Friday, September 18, 2020

Review Day

There are no major spoilers in these reviews.

His Dark Materials, Season One:
This is a solid adaptation of Book 1, The Golden Compass by Philip Pullman. (I enjoyed the first two books but thought that the 3rd was an imploded mess, not unlike the 3rd Hunger Games book). Great performances and decent CGI keep the story moving, and even Rebecca liked it. The only flaw in the structure of the story was introducing a character from Book 2 early on to get their scenes out of the way -- while it makes sense not to have to backtrack in the next season, nothing truly happened in any of that character's scenes.

Final Grade: B

Seven Mirrors by Drapht:
A fine but forgettable Australian hip-hop album. Good hooks that fall apart if you listen more closely to them, like an entire song where the chorus is just "I'm feeling bad, bad, bad" repeated ad nauseum. Also, the trend of putting skits on hip-hop albums between songs needs to stop.

Final Grade: B-

Get Duked! (R):
This movie is like Hunt for the Wilderpeople mashed up with Get Out and it's as awesome as that sounds. The needle stays strictly on the comedy side vs. horror, and the tone remains pleasant with plenty of bro-mance. A particular scene when an aspiring rapper stumbles across a small farming community is perfectly storyboarded. Free on Amazon Prime.

Final Grade: A

3%, Season Four:
The final season of 3% ends the story well enough while giving most of the characters plenty of space for denouement. A few characters flip-flop just for the sake of plot, which is disappointing because earlier seasons did so well at avoiding this classic flaw that always happens in The 100. The final episode is way too long and feels a little tacked on, but the ending doesn't stray very far from the conceit of what came before. Free on Netflix.

Final Grade: B-

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Tuesday, September 15, 2020

Birth Day

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Monday, September 14, 2020

Chad Darnell's 12 of 12

12 pictures of your day on the 12th of every month

7:58 AM: Showered and ready for the day.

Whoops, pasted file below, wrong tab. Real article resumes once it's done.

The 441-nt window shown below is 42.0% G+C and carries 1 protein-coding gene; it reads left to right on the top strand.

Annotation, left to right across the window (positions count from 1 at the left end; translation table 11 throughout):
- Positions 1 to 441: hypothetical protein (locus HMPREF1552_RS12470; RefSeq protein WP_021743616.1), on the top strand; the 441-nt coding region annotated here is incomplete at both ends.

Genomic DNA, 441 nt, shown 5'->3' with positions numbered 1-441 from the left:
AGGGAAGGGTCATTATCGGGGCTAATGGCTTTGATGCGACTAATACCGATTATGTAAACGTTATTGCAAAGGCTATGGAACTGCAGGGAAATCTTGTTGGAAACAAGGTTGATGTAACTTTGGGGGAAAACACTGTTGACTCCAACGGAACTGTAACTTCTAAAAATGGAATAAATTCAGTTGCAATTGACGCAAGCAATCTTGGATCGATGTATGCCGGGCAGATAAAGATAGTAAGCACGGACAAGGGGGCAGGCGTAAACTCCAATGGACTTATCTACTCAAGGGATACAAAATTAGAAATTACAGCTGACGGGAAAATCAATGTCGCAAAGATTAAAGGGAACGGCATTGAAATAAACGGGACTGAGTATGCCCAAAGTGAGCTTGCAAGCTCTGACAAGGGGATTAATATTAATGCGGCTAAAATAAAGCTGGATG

8:22 AM: Bagel and smoked salmon for breakfast on our mountain deck.
8:44 AM: She believes she can fly.
9:41 AM: Playing Othello for the first time. "You're trying to make sandwiches and turn the lunch meat into bread."
10:39 AM: Hike around Lake Laura with our vacation quarantine pod.
11:35 AM: "Tired of walking" after 0.5 miles.
1:05 PM: View of lunch from the video game nook.
5:34 PM: 7 Wonders and Colouring while I make dinner.
5:41 PM: Broiled filet mignon with a Worchestershire marinade, mushrooms, and hot dogs for kids. Paired with a 2014 tempranillo.
6:38 PM: Blowing COVID everywhere.
7:08 PM: Birthday group shot.
7:13 PM: Presents!

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Friday, September 11, 2020

Review Day: Family and Foes by Susan Quilty

There are no major spoilers for either of the first two books in this review.

Family and Foes is Book Two of the YA Fantasy series, The Psychic Traveler Society. The story centers on a fifteen-year-old protagonist with typical adolescent woes whose recurring daydreams lead her to a secret society and the possibility of other worlds.

The ending of Book 1 left the main characters in a setting filled with plenty of untapped world-building potential and unresolved conflicts. It felt more like an interim stop than a terminus, so it would have been safe and predictable to pick up right where we left off. Instead, Susan Quilty succeeds at delivering something more ambitious and risky, shifting the focus to another locale that simultaneously scales out the series universe and deepens our understanding of the Psychic Traveler Society at the center of it.

While taking the action elsewhere may disappoint fans invested in the strife on Terra-V, this allows the author to explore a lot of different ideas and avoid getting locked into a pure YA Fantasy plot. Themes from Quilty's first book, Insistence of Memory, emerge periodically, reinforcing the main character's inner turmoil about what she's told to believe by people in authority.

There's a perfect balance between the mundane challenges that Amanda Jones faces in high school and the more fantastic elements. The author does a good job writing a teenager who's not always likeable but reacts with believable internal consistency. Tension in each half of her compartmentalized life bleeds across the boundary despite Amanda's best efforts and keeps the real world scenes relevant -- I never felt like I was skimming through them just to "get back to the good part".

Book 2 was a fun journey but I'm looking forward to Amanda Jones having more agency and control of her fate in future sequels. The fact that she's an impetuous teenager is a critical foundation of her growing maturity, but it also leads to scenes where the plot is happening around her rather than as a direct result of her intentions and actions. I hope that Book 3 will allow the other characters to stop reacting to what she might become and start experiencing what she's actually capable of.

Final Grade: B

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Wednesday, September 09, 2020

Stuff in My Drawers Day: Bunnies, Part II

Even more pandemic bunny drawing requests from Maia

Other posts in this series: Part I | Part II

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